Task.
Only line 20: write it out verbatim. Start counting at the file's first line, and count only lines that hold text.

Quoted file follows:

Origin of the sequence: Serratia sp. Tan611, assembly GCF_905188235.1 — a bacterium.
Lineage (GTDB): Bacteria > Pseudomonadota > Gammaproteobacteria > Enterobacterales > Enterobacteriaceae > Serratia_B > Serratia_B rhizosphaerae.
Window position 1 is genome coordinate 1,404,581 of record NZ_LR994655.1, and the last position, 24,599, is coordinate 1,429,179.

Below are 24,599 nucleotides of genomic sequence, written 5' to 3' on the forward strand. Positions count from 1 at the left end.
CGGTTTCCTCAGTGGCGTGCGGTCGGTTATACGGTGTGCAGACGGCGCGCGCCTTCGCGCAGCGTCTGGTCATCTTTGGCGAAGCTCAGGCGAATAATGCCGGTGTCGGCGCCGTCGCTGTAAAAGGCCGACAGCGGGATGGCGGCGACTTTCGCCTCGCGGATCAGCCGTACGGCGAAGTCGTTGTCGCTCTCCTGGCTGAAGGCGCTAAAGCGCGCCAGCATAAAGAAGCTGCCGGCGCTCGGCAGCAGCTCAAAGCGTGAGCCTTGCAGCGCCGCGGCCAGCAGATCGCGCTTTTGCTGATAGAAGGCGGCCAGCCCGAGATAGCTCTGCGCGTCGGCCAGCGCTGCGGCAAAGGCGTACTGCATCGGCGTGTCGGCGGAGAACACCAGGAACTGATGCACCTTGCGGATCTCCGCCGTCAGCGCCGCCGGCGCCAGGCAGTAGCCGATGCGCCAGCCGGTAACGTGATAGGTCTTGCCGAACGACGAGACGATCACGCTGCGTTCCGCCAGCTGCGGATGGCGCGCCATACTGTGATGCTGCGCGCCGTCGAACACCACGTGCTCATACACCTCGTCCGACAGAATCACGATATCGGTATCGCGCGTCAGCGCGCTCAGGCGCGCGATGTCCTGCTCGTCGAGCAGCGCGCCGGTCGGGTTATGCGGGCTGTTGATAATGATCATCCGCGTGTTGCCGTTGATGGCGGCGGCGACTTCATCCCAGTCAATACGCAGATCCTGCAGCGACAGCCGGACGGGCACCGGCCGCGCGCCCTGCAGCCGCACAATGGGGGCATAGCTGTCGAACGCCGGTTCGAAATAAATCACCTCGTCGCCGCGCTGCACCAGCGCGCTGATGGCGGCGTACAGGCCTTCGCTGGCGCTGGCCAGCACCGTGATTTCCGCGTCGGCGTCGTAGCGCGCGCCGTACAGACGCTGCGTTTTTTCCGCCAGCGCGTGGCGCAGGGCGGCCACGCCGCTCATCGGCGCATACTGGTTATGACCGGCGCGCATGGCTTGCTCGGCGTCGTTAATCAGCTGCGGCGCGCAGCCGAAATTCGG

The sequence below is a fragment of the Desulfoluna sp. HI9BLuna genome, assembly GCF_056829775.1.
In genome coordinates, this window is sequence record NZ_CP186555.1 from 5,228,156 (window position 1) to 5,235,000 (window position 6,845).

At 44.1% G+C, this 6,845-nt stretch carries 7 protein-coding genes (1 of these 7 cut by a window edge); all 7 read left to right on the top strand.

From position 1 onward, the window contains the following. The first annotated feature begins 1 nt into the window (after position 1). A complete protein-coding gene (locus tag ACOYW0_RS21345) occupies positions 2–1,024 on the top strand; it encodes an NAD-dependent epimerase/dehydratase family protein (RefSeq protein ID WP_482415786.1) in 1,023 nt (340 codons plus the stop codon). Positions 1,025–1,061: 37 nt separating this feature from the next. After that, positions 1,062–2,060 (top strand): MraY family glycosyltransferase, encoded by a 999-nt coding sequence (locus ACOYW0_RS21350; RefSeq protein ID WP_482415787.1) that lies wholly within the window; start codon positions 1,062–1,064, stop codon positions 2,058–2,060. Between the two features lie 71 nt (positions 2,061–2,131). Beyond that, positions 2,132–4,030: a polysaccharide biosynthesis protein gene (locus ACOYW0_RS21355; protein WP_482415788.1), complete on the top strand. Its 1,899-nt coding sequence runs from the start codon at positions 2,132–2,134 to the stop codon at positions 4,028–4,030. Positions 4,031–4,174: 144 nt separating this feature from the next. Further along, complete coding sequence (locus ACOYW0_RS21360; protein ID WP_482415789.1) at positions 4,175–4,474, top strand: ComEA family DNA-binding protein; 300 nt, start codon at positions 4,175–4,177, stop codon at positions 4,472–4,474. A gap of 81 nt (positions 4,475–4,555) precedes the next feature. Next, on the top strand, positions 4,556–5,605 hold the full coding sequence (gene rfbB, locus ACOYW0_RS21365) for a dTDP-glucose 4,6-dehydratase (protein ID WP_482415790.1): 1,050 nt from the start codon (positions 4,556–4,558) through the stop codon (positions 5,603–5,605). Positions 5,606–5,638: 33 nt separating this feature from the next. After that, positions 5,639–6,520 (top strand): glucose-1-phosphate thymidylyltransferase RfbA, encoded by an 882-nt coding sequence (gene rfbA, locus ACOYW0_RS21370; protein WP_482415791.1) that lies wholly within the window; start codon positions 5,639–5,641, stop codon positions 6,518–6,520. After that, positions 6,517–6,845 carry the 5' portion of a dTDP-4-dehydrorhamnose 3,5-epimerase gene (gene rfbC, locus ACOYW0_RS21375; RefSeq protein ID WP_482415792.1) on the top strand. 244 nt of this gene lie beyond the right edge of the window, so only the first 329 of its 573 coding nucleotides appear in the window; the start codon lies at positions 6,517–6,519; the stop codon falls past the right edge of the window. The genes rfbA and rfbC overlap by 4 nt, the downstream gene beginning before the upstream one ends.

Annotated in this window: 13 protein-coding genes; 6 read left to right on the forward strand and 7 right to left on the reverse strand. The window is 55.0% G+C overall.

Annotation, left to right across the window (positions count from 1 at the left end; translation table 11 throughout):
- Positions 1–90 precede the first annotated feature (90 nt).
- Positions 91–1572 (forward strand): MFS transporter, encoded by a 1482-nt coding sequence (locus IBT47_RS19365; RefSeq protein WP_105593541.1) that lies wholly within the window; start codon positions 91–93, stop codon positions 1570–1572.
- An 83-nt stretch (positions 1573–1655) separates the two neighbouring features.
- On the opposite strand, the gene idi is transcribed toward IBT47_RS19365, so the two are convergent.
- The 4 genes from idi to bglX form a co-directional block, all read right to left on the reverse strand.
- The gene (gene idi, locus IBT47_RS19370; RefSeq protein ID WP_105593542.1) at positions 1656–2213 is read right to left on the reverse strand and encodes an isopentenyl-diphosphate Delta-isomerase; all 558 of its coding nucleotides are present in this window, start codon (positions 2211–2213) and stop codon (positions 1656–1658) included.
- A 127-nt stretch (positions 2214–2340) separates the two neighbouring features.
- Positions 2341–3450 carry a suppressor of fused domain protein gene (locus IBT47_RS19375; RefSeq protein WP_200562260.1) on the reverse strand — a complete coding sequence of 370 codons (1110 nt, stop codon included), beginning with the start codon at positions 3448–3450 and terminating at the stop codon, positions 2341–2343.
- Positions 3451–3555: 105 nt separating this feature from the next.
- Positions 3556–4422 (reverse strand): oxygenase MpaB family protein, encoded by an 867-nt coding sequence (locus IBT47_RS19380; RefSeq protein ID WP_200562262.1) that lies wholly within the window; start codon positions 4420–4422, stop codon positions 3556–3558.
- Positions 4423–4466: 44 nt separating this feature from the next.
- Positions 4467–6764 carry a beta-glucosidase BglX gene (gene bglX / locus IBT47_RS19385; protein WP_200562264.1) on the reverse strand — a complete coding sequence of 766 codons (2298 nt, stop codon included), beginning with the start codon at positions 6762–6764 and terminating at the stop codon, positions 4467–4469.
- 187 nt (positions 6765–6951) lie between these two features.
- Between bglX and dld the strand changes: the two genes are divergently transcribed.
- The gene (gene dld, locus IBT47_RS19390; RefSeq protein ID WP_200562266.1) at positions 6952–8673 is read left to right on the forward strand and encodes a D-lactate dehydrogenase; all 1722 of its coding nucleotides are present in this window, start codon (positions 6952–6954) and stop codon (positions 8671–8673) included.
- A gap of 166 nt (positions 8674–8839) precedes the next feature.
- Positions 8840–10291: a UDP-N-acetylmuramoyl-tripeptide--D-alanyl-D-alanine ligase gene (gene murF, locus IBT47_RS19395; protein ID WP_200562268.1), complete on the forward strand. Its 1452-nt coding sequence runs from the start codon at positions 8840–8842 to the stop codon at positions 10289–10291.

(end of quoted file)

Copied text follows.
- Positions 3451–3555: 105 nt separating this feature from the next.